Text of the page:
Step 5.
Cut the capillary matting to size so that it fits neatly into the bottom of the plastic tray.

Self Watering Tray_05
Capillary mating cut to size to fit in tray

Step 6.
When the silicone sealant has dried properly, you’re ready to set the watering treay up. Place the terracotta pot in the centre of the tray. This ensures an even level of moisture all around the tray.

Best to move this setup to its final location at this point, as it may get too heavy or delicate to move, once the water and plants are put in. A sheletered location with part shade or dappled sunlight is recommended as you don’t want your delicate plants exposed to full sun or wind. The water won’t last as long either!

Self Watering Tray_06
Pot place in centre of tray

 Step 7.
Place as many plants as you want around the terracotta pot.

Self Watering Tray_07
Japanese maple (Acer palmatum) seedlings in tube pots placed around watering pot

Step 8.
Fill the terracotta pot with water.

Self Watering Tray_08

Step 9.
Water each of the plants so some excess water runs from the bottoms of the pots onto the capillary matting to establish the wicking into the potting soil.

Self Watering Tray_09

Step 10.
All complete, a well watered collection of plants. Now, just top up the terracotta pot and it will do the rest.

If the terracotta pot accidentally runs dry, re-fill it with water and re-water the individual plant pots to re-establish the wicking.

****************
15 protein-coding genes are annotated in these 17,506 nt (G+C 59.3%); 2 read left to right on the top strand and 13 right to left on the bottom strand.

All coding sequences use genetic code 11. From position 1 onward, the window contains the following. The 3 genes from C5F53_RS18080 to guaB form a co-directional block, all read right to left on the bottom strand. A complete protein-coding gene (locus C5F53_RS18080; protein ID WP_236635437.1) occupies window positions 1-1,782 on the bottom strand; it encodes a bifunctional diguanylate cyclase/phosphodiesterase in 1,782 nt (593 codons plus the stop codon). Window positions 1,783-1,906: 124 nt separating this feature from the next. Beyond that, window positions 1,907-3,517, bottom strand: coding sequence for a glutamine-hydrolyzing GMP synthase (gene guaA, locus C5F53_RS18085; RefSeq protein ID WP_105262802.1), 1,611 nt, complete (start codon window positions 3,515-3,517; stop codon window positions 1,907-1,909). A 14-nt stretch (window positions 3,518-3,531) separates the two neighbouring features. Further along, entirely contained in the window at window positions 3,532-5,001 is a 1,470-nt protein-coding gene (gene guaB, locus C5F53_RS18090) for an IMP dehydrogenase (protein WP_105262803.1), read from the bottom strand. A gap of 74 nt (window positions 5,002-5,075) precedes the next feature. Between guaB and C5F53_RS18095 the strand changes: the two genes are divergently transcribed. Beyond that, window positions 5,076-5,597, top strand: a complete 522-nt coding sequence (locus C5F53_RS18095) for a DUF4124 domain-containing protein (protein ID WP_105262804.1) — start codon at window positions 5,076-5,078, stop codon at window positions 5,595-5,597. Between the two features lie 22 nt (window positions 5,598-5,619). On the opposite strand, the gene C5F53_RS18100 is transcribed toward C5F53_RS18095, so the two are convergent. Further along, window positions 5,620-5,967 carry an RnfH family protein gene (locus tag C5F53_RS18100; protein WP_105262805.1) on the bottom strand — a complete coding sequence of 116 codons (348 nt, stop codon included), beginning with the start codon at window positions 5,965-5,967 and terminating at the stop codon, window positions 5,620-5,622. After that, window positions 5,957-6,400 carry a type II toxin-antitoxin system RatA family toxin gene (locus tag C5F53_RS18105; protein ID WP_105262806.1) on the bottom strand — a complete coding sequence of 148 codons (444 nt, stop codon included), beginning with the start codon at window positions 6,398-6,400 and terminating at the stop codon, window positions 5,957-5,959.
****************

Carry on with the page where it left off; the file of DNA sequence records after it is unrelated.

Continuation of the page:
Self Watering Tray_10


Some Useful Hints & Tips

This can be scaled up in size too without any problems. this is another setup I have which is almost twice as large, approximately 1.5′ x 2′ in size, which has been in place for a few months. It’s located on the east side near a fence where it gets a bit of morning sun, and dappled or indirect light around noon.

This is where I put small seedlings and freshly rooted cuttings to keep them safe from drying out, and to establish them a bit further till they are ready to plant.

Self Watering Tray_11

This system of watering, which is essentially what is termed “sub-irrigation” (watering plants from the bottom up), also allows seedlings to develop strong root systems, which make them much stronger when they are planted out in the garden later on.

Since the moisture wicks up from the bottom, and the plants roots will grow towards the source of moisture, the seedlings develop a deep, strong and extensive root system. Be careful because they will grow really well, and will set roots into the capillary matting!

You can add a sheet of root control matting over the capillary matting if you want to avoid the plants rooting into it, and the retailers that sell capillary matting also sell the root control mat .

Also, if you really want to give the seedlings and extra boost, you can add a nutrients or fertilizers to the water in the pot. In keeping it all organic, I’d recommend trying things like seaweed extract, worm casting liquid, or compost tea. You’ll be surprised at the accelerated growth rate due to the supply of constant moisture and nutrients!


  1. Hi Jay,